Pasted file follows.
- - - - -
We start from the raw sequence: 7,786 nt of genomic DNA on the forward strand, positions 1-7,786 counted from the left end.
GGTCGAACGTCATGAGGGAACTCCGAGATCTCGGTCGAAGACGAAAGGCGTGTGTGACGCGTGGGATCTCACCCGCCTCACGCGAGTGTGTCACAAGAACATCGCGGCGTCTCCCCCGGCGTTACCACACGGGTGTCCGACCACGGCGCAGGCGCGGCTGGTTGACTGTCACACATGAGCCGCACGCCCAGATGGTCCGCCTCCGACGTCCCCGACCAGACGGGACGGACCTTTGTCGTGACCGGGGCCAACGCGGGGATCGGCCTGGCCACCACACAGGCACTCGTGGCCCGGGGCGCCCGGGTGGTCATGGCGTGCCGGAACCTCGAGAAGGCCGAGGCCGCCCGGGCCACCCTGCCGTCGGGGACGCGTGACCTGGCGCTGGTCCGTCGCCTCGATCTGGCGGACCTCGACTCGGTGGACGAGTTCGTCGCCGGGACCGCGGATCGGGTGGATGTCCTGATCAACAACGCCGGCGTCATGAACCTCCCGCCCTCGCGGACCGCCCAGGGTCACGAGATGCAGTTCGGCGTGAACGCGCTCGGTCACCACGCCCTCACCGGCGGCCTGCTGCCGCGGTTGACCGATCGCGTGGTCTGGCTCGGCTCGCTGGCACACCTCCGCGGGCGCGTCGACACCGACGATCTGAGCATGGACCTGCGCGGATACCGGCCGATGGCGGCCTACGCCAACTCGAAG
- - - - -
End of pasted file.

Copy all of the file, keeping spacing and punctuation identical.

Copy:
We start from the raw sequence: 7,786 nt of genomic DNA on the forward strand, positions 1-7,786 counted from the left end.
GGTCGAACGTCATGAGGGAACTCCGAGATCTCGGTCGAAGACGAAAGGCGTGTGTGACGCGTGGGATCTCACCCGCCTCACGCGAGTGTGTCACAAGAACATCGCGGCGTCTCCCCCGGCGTTACCACACGGGTGTCCGACCACGGCGCAGGCGCGGCTGGTTGACTGTCACACATGAGCCGCACGCCCAGATGGTCCGCCTCCGACGTCCCCGACCAGACGGGACGGACCTTTGTCGTGACCGGGGCCAACGCGGGGATCGGCCTGGCCACCACACAGGCACTCGTGGCCCGGGGCGCCCGGGTGGTCATGGCGTGCCGGAACCTCGAGAAGGCCGAGGCCGCCCGGGCCACCCTGCCGTCGGGGACGCGTGACCTGGCGCTGGTCCGTCGCCTCGATCTGGCGGACCTCGACTCGGTGGACGAGTTCGTCGCCGGGACCGCGGATCGGGTGGATGTCCTGATCAACAACGCCGGCGTCATGAACCTCCCGCCCTCGCGGACCGCCCAGGGTCACGAGATGCAGTTCGGCGTGAACGCGCTCGGTCACCACGCCCTCACCGGCGGCCTGCTGCCGCGGTTGACCGATCGCGTGGTCTGGCTCGGCTCGCTGGCACACCTCCGCGGGCGCGTCGACACCGACGATCTGAGCATGGACCTGCGCGGATACCGGCCGATGGCGGCCTACGCCAACTCGAAG